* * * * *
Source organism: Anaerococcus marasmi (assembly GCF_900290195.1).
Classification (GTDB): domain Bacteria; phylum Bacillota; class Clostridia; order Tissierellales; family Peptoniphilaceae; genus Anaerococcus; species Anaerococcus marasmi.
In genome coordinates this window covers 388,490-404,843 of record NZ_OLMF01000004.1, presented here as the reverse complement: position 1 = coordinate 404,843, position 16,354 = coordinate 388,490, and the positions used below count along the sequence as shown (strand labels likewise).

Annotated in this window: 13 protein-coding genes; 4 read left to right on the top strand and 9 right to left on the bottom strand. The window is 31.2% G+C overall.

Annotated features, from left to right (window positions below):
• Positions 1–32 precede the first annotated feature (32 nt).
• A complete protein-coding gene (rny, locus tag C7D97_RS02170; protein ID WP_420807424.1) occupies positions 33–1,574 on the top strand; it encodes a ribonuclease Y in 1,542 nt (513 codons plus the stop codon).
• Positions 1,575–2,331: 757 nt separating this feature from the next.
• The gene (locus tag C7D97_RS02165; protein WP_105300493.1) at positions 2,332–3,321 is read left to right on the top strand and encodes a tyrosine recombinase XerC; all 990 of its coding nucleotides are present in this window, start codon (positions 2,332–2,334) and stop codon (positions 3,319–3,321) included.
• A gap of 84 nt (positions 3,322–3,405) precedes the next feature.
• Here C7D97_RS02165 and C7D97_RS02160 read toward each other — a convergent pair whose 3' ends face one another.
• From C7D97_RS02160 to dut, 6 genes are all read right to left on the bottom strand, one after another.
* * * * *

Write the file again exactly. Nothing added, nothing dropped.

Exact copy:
Source organism: Anaerococcus marasmi (assembly GCF_900290195.1).
Classification (GTDB): domain Bacteria; phylum Bacillota; class Clostridia; order Tissierellales; family Peptoniphilaceae; genus Anaerococcus; species Anaerococcus marasmi.
In genome coordinates this window covers 388,490-404,843 of record NZ_OLMF01000004.1, presented here as the reverse complement: position 1 = coordinate 404,843, position 16,354 = coordinate 388,490, and the positions used below count along the sequence as shown (strand labels likewise).

Annotated in this window: 13 protein-coding genes; 4 read left to right on the top strand and 9 right to left on the bottom strand. The window is 31.2% G+C overall.

Annotated features, from left to right (window positions below):
• Positions 1–32 precede the first annotated feature (32 nt).
• A complete protein-coding gene (rny, locus tag C7D97_RS02170; protein ID WP_420807424.1) occupies positions 33–1,574 on the top strand; it encodes a ribonuclease Y in 1,542 nt (513 codons plus the stop codon).
• Positions 1,575–2,331: 757 nt separating this feature from the next.
• The gene (locus tag C7D97_RS02165; protein WP_105300493.1) at positions 2,332–3,321 is read left to right on the top strand and encodes a tyrosine recombinase XerC; all 990 of its coding nucleotides are present in this window, start codon (positions 2,332–2,334) and stop codon (positions 3,319–3,321) included.
• A gap of 84 nt (positions 3,322–3,405) precedes the next feature.
• Here C7D97_RS02165 and C7D97_RS02160 read toward each other — a convergent pair whose 3' ends face one another.
• From C7D97_RS02160 to dut, 6 genes are all read right to left on the bottom strand, one after another.